Alliance Defending Freedom: It’s days away: The Supreme Court’s marriage decision is expected to come down on June 29.
Christianity Today: Maili Tamang clapped and sang along as the remnants of her husband’s Kathmandu church gathered for a noon prayer one week after a massive earthquake collapsed the “roof of the world.”
Religion News Service: When a 7.8-magnitude earthquake roared through this Himalayan nation last Saturday (April 25), leaving an estimated 5,500 dead and more than 11,000 injured, shrines and temples were sent crashing to the ground, many of them centuries old and irreplaceable cultural treasures.
National Right to Life: Last week NRL News Todayreported that the Indian Supreme Court had directed major search engines such as Yahoo, Google, and Bing to no longer carry ads for pre-natal sex selection services. The justices’ lamented selective abortion.
Nepal: CSW urges Constituent Assembly to heed Human Rights Commission call to defend freedom of conscience
Christian Solidarity Worldwide (CSW) urges Nepal’s Constituent Assembly to guarantee the rights of religious minorities in the new constitution, in line with the recent recommendation of the Chairman of the National Human Rights Commission (NHRC).
Morningstar News: In a remote corner of Nepal, a church elder was summoned three times after midnight last month to pray for the head of a devout Hindu family.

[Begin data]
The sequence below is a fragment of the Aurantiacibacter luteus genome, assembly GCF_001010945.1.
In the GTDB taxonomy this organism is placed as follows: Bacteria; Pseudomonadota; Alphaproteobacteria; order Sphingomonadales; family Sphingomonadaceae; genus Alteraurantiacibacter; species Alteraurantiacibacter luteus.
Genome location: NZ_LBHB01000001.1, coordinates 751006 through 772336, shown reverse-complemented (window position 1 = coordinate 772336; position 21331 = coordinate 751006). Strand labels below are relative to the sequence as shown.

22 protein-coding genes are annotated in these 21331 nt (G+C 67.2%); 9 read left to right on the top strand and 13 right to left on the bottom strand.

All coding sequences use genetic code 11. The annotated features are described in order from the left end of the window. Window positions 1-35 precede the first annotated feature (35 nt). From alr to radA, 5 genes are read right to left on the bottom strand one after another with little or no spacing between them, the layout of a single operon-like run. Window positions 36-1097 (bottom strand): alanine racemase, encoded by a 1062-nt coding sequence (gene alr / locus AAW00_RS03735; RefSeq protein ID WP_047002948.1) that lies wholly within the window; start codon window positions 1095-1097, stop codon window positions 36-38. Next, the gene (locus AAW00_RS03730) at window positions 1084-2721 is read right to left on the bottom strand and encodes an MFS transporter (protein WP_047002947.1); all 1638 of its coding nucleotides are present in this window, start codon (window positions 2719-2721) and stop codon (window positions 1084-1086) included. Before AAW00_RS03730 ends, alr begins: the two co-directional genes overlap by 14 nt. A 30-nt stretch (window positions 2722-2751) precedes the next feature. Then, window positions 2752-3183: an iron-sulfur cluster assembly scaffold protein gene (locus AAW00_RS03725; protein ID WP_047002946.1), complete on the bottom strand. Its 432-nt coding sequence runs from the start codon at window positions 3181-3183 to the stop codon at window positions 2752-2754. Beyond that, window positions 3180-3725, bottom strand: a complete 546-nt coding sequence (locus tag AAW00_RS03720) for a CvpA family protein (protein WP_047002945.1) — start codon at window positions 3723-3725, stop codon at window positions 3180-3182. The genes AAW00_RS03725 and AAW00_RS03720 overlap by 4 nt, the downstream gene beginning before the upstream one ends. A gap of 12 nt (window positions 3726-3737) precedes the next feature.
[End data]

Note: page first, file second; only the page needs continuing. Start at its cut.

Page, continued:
International Business Times: Researchers from the University of California-San Diego School of Medicine have just released a study in which they declared that the cultural preference for sons over daughters is even more of an intractable problem in Nepal than …
AP: An official says Nepal’s government will begin issuing citizenship certificates with the category “third gender” for people who do not wish to be identified as male or female.
AP: A Catholic church in Nepal says it has received threatening phone calls from a person claiming to belong to an underground Hindu group that bombed the church three years ago . . .
The Republic: Gays, lesbians, transgender people and their supporters marched in a Nepalese town Friday to demand recognition as a third gender in citizen certificates, to allow same-sex marriage and to criminalize discrimination based on sexual preference.
CRR: The Center for Reproductive Rights, a global legal advocacy organization dedicated to the worldwide advancement of reproductive rights and their recognition as fundamental human rights, today formally announced the opening of its new office in Kathmandu, Nepal.
News from The Associated Press: Hundreds of Buddhists demonstrated in Nepal’s capital to protest the appointment of Maoist party chief Pushpa Kamal Dahal to head a project to develop the area where Buddha was believed born in southern Nepal.
The Washington Post: Nepalese police detained more than 100 Tibetan exiles on Tuesday who had gathered to pray for nine Tibetans who set themselves on fire to protest against Chinese rule.